2.6. Ethylene treatment

Silver thiosulphate (STS), which blocks the action of ethylene, was used to determine whether ethylene mediates color change in Q. indica. STS solution was prepared by pouring 8 mM AgNO3 into an equal volume of 32 mM Na2S2O3 (Reid et al., 1989). All open flowers were removed from nine control and nine experimental inflorescences from three plots. The leaves and buds of the experimental inflorescences were thoroughly sprayed with STS the evening before anthesis, following Farzad et al. (2002), and then covered with plastic bags. All control and experimental inflorescences were maintained pairwise under the same conditions. Flower petals on all the inflorescences were examined every 2 h from 7:00 in the second morning after STS application until 2 d after petals already changed color to red, because both pollen viability and stigma receptivity declined quickly at day 3 in the red floral stage. We used the light reflectance of 540 nm under natural conditions to present different color stages for analysis. To assess the differences of petal color change rate between control and experimental inflorescences, we performed the Mann–Whitney U test to identify pairwise differences using SPSS Statistics 21 (IBM, Armonk, NY, USA).

3. Results 3.1. pH analysis

Q. indica petal pH values decreased gradually from stage Ⅰ to stage Ⅲ, increased slightly at stage Ⅳ, peaking at 5.09 ± 0.04 (mean ± se, n = 9), and then dropped to the lowest value of 4.89 ± 0.02 (n = 9) at stage Ⅵ (Fig. 2). The pH values differed significantly between stage Ⅰ and Ⅲ (P1 = 0.004), stage Ⅰ and Ⅵ (P2 = 0.001), stage Ⅲ and Ⅳ (P3 = 0.004) and stage Ⅳ and Ⅵ (, P4 = 0.001). Otherwise, we observed no significant differences among stage Ⅰ, stage Ⅱ, stage Ⅳ and stage Ⅴ. According to MANOVA analysis, pH changes had no significant effects on petal color change (P5 = 0.672), irrespective of location or petal stage (P6 = 0.512).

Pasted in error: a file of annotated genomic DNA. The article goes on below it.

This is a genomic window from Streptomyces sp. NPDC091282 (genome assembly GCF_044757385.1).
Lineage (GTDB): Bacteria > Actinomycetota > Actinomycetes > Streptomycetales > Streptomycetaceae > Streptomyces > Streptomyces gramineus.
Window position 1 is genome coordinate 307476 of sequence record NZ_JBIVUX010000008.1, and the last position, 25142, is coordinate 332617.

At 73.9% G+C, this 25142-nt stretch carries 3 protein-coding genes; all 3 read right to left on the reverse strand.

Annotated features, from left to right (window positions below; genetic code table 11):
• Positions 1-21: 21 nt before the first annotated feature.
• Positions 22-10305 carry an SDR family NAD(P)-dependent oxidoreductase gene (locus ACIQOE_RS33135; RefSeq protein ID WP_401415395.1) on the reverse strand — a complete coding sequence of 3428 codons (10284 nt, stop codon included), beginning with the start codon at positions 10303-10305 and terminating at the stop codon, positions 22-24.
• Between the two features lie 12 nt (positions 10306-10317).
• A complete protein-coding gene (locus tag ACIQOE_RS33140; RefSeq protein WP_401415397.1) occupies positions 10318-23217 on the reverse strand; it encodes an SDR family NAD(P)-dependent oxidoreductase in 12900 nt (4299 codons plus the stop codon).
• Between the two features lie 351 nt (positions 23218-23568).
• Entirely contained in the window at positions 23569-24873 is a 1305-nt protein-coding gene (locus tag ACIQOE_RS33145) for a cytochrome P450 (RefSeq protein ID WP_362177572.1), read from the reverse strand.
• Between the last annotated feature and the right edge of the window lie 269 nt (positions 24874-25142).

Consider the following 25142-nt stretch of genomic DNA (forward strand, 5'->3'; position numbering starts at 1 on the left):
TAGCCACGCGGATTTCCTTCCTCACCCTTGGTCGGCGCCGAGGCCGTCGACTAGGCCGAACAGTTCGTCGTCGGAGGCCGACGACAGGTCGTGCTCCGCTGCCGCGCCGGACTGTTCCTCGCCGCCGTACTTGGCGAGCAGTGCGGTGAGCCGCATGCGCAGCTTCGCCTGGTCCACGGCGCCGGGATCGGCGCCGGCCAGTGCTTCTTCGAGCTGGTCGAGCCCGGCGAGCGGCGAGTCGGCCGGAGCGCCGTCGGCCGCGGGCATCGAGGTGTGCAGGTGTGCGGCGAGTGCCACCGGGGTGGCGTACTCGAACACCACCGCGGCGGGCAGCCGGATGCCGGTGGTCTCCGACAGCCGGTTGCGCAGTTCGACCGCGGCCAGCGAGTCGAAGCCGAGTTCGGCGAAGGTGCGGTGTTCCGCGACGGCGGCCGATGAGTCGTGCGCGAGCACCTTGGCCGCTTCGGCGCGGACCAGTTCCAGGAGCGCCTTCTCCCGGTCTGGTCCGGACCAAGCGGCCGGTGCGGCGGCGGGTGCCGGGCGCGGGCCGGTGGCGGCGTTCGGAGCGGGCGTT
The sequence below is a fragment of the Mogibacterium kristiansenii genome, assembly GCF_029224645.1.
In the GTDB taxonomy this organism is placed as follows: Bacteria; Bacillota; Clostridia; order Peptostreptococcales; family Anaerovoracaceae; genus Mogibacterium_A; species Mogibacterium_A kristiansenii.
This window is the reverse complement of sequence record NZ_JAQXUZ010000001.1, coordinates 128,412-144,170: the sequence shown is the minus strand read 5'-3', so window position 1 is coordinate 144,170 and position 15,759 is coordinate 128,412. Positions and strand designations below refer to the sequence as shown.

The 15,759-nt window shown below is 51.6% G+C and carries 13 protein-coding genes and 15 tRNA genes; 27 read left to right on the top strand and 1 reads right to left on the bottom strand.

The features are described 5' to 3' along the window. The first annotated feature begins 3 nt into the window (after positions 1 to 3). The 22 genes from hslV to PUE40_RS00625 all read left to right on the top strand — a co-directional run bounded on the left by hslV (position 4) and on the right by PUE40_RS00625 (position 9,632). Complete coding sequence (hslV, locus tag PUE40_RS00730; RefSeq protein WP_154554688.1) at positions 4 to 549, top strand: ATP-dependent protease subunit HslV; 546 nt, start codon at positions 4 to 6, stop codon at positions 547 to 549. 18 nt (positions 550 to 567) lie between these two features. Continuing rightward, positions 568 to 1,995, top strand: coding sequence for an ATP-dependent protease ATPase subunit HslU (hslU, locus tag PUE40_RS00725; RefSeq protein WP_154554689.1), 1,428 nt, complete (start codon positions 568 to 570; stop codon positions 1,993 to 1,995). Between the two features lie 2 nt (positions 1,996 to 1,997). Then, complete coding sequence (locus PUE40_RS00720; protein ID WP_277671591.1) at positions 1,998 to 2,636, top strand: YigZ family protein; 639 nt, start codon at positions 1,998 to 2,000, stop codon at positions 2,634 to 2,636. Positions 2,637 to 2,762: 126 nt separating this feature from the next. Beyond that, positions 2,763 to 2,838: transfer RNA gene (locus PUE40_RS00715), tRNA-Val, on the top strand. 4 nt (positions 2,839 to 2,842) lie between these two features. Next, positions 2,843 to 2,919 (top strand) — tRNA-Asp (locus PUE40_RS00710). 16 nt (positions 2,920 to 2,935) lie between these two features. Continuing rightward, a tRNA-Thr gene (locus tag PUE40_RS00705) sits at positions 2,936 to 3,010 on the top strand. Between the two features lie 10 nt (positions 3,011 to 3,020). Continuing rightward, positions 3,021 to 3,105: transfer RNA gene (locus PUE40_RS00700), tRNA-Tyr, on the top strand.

Fig. 2 Changes in the pH value at different petal color stages of Quisqualis indica. Different letters indicate significant differences at P < 0.05.
3.2. Pollination treatments

Q. indica flowers in the non-pollination treatment changed their color at the same rate as those under natural conditions. In addition, the flowers in the cross-pollination treatment at either 20:00 or the next morning at 8:00 had the same color change rate as the flowers in the non-pollination treatment. It is evident from the recorded data that the on-time and delayed pollination had no significant effect on the rate of color change.

3.3. Light treatments

Q. indica flowers in the W + W treatment changed their color from white to red at the same rate as the control (N + N). The flowers in the W + B treatment had the same color change rate as the control prior to 15:00 and then slowed down. The flowers in the B + W treatment had a slower color change rate prior to 13:00 compared with the control, but the rate increased slightly after 13:00. At 17:00, the flower color in the W + B and B + W treatments was slightly red. However, the flowers in the B + B treatment remained white throughout the experimental period (Fig. 3).

Fig. 3 Spectral reflectance (%, graph) and petal color changes (column) of Quisqualis indica petals under different light conditions. N + N, natural conditions; W + W, covered with white bag during the bud and flowering period; W + B, covered with white bag during the bud period and black bag during the flowering period; B + W, covered with black bag during the bud period and white bag during the flowering period; B + B, covered with black bag during the bud and flowering period. Red arrow indicate the key point that light reflectance is the most different from each treatment.

Furthermore, on the third day at 10:00 AM, the flower color in the control, W + W and B + W treatments changed to dark red; however, the flower color in the W + B treatment did not change and remained slightly red. The flowers in the B + B treatment were still white after 4–5 days and the color did not change until flower shedding. These results were also confirmed by the spectrophotometry data, which showed a significant change in wavelength (from 500 to 600 nm) when the color changed from white to pink and then to red (Fig. 3).

3.4. Temperature treatments